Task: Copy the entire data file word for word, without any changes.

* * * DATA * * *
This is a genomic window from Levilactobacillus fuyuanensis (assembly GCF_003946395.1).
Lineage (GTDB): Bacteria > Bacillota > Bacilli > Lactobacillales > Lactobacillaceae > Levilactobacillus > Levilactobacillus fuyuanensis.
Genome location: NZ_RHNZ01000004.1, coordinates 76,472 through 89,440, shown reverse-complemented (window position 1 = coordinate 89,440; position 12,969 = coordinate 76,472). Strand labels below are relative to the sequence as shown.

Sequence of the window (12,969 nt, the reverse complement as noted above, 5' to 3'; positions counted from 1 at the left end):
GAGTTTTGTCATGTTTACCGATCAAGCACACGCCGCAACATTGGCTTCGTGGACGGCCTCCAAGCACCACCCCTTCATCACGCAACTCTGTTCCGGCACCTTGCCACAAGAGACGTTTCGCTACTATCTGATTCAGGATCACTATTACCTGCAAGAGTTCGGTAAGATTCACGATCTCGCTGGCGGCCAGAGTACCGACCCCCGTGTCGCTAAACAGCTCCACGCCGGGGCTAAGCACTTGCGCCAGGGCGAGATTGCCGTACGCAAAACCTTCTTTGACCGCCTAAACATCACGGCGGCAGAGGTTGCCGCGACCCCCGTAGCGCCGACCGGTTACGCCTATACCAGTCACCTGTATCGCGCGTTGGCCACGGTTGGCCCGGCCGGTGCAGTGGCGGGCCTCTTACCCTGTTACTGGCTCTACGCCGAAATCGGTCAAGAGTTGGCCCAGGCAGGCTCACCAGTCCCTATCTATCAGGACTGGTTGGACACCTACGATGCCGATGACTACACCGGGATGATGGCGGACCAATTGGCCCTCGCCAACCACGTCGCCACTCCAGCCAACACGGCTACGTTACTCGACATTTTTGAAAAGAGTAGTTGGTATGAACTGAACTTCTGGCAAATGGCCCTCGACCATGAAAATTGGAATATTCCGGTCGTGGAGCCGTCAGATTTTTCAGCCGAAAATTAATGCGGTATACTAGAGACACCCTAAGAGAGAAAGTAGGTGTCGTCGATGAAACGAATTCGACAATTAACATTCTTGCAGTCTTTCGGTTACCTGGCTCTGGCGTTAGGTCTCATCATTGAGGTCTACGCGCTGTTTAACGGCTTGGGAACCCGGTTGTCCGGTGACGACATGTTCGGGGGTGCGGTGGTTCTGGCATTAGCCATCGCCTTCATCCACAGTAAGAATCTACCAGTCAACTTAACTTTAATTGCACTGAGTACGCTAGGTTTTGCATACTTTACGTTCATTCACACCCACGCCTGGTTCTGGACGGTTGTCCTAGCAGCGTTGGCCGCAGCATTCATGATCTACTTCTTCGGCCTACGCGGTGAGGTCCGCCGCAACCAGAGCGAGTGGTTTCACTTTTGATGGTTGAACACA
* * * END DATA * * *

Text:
This is a genomic window from Levilactobacillus fuyuanensis (assembly GCF_003946395.1).
Lineage (GTDB): Bacteria > Bacillota > Bacilli > Lactobacillales > Lactobacillaceae > Levilactobacillus > Levilactobacillus fuyuanensis.
Genome location: NZ_RHNZ01000004.1, coordinates 76,472 through 89,440, shown reverse-complemented (window position 1 = coordinate 89,440; position 12,969 = coordinate 76,472). Strand labels below are relative to the sequence as shown.

Sequence of the window (12,969 nt, the reverse complement as noted above, 5' to 3'; positions counted from 1 at the left end):
GAGTTTTGTCATGTTTACCGATCAAGCACACGCCGCAACATTGGCTTCGTGGACGGCCTCCAAGCACCACCCCTTCATCACGCAACTCTGTTCCGGCACCTTGCCACAAGAGACGTTTCGCTACTATCTGATTCAGGATCACTATTACCTGCAAGAGTTCGGTAAGATTCACGATCTCGCTGGCGGCCAGAGTACCGACCCCCGTGTCGCTAAACAGCTCCACGCCGGGGCTAAGCACTTGCGCCAGGGCGAGATTGCCGTACGCAAAACCTTCTTTGACCGCCTAAACATCACGGCGGCAGAGGTTGCCGCGACCCCCGTAGCGCCGACCGGTTACGCCTATACCAGTCACCTGTATCGCGCGTTGGCCACGGTTGGCCCGGCCGGTGCAGTGGCGGGCCTCTTACCCTGTTACTGGCTCTACGCCGAAATCGGTCAAGAGTTGGCCCAGGCAGGCTCACCAGTCCCTATCTATCAGGACTGGTTGGACACCTACGATGCCGATGACTACACCGGGATGATGGCGGACCAATTGGCCCTCGCCAACCACGTCGCCACTCCAGCCAACACGGCTACGTTACTCGACATTTTTGAAAAGAGTAGTTGGTATGAACTGAACTTCTGGCAAATGGCCCTCGACCATGAAAATTGGAATATTCCGGTCGTGGAGCCGTCAGATTTTTCAGCCGAAAATTAATGCGGTATACTAGAGACACCCTAAGAGAGAAAGTAGGTGTCGTCGATGAAACGAATTCGACAATTAACATTCTTGCAGTCTTTCGGTTACCTGGCTCTGGCGTTAGGTCTCATCATTGAGGTCTACGCGCTGTTTAACGGCTTGGGAACCCGGTTGTCCGGTGACGACATGTTCGGGGGTGCGGTGGTTCTGGCATTAGCCATCGCCTTCATCCACAGTAAGAATCTACCAGTCAACTTAACTTTAATTGCACTGAGTACGCTAGGTTTTGCATACTTTACGTTCATTCACACCCACGCCTGGTTCTGGACGGTTGTCCTAGCAGCGTTGGCCGCAGCATTCATGATCTACTTCTTCGGCCTACGCGGTGAGGTCCGCCGCAACCAGAGCGAGTGGTTTCACTTTTGATGGTTGAACACA